Although the most determining factor, or at least one of the most important when achieving a pregnancy, is the woman’s age, it is equally important to study the man.
To rule out possible problems when it comes to getting pregnant related to male fertility, the first thing to do is take a good anamnesis and an exhaustive medical history of the man that collects all the antecedents, both family and personal. Above all:
The first thing will be to know the medical history of the male to rule out problems that cause infertility.
The most important complementary test for men is the seminogram, which is used to assess the number and motility of the sperm and the morphology.
Faced with a pathological result, it is best to repeat the sample after a few weeks, at least 15 days later. This test will guide the couple towards what type of treatment should be carry out if an Assisted Reproduction Technique is necessary. In cases of doubt, REMT (total sperm count) will be perform after sample training. If the REMT is greater than 5 million, the sample is suitable for inseminations. Below this value, conventional IVF will be indicates, and if it is less than 1 million, it will be IVF by microinjection.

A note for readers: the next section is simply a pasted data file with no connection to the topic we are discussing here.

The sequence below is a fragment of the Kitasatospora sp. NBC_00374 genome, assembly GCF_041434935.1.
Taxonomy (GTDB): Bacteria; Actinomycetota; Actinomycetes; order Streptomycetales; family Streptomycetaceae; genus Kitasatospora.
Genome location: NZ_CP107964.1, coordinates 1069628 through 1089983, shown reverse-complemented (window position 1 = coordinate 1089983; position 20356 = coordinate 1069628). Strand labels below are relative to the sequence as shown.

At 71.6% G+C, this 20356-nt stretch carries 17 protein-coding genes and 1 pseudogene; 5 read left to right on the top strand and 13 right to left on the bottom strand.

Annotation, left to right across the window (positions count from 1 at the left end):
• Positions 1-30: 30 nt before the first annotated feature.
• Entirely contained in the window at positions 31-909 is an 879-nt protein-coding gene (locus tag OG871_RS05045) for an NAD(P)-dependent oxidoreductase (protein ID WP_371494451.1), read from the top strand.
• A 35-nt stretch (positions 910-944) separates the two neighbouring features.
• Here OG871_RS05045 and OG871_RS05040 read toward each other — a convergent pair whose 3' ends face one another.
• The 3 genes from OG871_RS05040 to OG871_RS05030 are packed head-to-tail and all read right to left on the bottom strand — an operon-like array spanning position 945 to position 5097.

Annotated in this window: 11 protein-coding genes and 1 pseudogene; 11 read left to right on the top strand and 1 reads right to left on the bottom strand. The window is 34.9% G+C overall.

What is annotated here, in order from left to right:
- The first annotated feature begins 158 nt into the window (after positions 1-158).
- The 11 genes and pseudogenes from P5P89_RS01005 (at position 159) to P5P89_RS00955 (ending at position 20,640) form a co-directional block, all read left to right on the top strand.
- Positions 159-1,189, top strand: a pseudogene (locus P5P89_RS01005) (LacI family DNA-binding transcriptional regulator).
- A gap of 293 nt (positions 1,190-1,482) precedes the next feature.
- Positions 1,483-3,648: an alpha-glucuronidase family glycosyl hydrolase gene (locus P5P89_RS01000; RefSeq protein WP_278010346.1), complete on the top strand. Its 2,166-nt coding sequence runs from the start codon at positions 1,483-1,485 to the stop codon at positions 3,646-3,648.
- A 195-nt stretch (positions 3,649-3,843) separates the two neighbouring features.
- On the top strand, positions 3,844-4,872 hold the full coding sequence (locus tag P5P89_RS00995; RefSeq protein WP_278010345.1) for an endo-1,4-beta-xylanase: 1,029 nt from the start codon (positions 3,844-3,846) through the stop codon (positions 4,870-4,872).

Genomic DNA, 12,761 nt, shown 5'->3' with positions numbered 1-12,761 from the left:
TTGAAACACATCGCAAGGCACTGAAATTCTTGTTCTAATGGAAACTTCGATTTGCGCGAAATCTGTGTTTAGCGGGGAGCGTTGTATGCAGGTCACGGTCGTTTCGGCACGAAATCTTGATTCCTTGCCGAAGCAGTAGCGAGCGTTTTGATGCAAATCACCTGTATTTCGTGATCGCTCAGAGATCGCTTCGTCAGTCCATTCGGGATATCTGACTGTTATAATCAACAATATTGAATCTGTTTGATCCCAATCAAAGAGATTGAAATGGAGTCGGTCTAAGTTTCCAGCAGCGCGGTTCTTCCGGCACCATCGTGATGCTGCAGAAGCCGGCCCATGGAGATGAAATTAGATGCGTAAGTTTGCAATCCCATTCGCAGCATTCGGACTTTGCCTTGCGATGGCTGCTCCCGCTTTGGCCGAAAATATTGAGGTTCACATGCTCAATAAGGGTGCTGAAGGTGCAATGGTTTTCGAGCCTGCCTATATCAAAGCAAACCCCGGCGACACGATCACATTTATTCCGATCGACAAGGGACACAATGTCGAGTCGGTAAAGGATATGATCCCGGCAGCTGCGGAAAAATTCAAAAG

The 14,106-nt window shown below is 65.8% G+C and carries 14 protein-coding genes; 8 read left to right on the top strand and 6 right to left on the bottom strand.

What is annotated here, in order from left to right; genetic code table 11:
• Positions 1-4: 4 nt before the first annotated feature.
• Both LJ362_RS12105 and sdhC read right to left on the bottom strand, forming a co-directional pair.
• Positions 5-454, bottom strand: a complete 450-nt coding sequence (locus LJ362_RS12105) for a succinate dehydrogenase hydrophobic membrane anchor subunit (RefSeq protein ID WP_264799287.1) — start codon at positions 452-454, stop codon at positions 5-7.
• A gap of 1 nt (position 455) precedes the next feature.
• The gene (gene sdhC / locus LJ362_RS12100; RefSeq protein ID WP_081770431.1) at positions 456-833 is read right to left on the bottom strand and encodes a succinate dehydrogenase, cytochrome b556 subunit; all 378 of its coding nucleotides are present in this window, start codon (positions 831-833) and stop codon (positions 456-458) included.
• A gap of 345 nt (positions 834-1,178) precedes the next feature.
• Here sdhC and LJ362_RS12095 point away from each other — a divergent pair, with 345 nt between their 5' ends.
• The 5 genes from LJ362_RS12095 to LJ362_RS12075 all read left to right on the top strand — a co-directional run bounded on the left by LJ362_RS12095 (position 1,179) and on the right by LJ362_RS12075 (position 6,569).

In cases of male factor, in couples who are going to undergo an In Vitro Fertilization technique, it is also necessary to request a karyotype in peripheral blood in cases of repeated abortions or suspected genetic alterations. This test studies the 22 pairs of homologous chromosomes and the sex chromosomes X and Y. Other genetic tests for the male are determinations of microdelections of the Y chromosome, studies of the cystic fibrosis gene, both in blood.
Other genetic studies are carry out on sperm; it is FISHe (fluorescent in situ hybridization of sperm), which determines the chromosomal endowment of sperm. Others are the study of meiosis and the study of sperm DNA fragmentation. The ultimate goal of all these genetic tests is to select genetically normal sperm when performing an assisted reproduction technique and thus avoid or at least minimize the possibility of genetic alterations and abortions in these couples.
In cases of azoospermia (no presence of sperm in the ejaculate), the most important thing is determining whether it is azoospermia due to obstruction of the seminal tract or it is azoospermia due to no sperm production. In cases of azoospermia due to obstruction, a testicular biopsy can be perform, consisting of taking a small piece of pulp from the testicle and looking under the microscope whether or not there are sperm in the tissue. If we find sperm that are not motile, it will be necessary to perform an IVF cycle to fertilize oocytes by introducing the sperm into the egg or ICSI. If we do not obtain sperm in the sample, the couple will have to change the male gamete and go to a semen bank.
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